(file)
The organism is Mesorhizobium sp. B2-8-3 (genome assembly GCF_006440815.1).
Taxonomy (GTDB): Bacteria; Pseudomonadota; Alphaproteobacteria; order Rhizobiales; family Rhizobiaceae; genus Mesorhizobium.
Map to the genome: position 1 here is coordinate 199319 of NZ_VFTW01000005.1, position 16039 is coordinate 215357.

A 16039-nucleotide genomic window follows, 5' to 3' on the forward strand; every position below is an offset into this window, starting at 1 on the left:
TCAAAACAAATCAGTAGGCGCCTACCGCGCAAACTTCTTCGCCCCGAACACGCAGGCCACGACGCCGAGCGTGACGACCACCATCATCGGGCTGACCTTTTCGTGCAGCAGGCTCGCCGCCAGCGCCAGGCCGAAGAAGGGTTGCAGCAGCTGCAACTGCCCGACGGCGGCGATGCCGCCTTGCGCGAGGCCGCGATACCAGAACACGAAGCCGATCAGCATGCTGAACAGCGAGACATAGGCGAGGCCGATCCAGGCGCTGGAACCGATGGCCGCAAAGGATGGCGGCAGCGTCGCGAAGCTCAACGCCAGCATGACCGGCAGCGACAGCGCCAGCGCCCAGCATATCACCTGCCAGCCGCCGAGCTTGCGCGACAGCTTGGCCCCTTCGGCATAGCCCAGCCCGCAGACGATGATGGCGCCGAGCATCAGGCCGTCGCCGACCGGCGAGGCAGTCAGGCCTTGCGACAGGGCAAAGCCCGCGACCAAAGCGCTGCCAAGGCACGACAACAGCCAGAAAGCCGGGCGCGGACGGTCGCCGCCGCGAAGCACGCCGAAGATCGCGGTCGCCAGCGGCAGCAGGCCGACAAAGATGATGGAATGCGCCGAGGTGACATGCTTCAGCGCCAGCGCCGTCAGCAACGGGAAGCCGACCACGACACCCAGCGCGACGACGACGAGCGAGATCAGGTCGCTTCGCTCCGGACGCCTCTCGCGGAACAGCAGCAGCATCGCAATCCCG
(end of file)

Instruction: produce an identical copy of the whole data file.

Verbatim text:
The organism is Mesorhizobium sp. B2-8-3 (genome assembly GCF_006440815.1).
Taxonomy (GTDB): Bacteria; Pseudomonadota; Alphaproteobacteria; order Rhizobiales; family Rhizobiaceae; genus Mesorhizobium.
Map to the genome: position 1 here is coordinate 199319 of NZ_VFTW01000005.1, position 16039 is coordinate 215357.

A 16039-nucleotide genomic window follows, 5' to 3' on the forward strand; every position below is an offset into this window, starting at 1 on the left:
TCAAAACAAATCAGTAGGCGCCTACCGCGCAAACTTCTTCGCCCCGAACACGCAGGCCACGACGCCGAGCGTGACGACCACCATCATCGGGCTGACCTTTTCGTGCAGCAGGCTCGCCGCCAGCGCCAGGCCGAAGAAGGGTTGCAGCAGCTGCAACTGCCCGACGGCGGCGATGCCGCCTTGCGCGAGGCCGCGATACCAGAACACGAAGCCGATCAGCATGCTGAACAGCGAGACATAGGCGAGGCCGATCCAGGCGCTGGAACCGATGGCCGCAAAGGATGGCGGCAGCGTCGCGAAGCTCAACGCCAGCATGACCGGCAGCGACAGCGCCAGCGCCCAGCATATCACCTGCCAGCCGCCGAGCTTGCGCGACAGCTTGGCCCCTTCGGCATAGCCCAGCCCGCAGACGATGATGGCGCCGAGCATCAGGCCGTCGCCGACCGGCGAGGCAGTCAGGCCTTGCGACAGGGCAAAGCCCGCGACCAAAGCGCTGCCAAGGCACGACAACAGCCAGAAAGCCGGGCGCGGACGGTCGCCGCCGCGAAGCACGCCGAAGATCGCGGTCGCCAGCGGCAGCAGGCCGACAAAGATGATGGAATGCGCCGAGGTGACATGCTTCAGCGCCAGCGCCGTCAGCAACGGGAAGCCGACCACGACACCCAGCGCGACGACGACGAGCGAGATCAGGTCGCTTCGCTCCGGACGCCTCTCGCGGAACAGCAGCAGCATCGCAATCCCG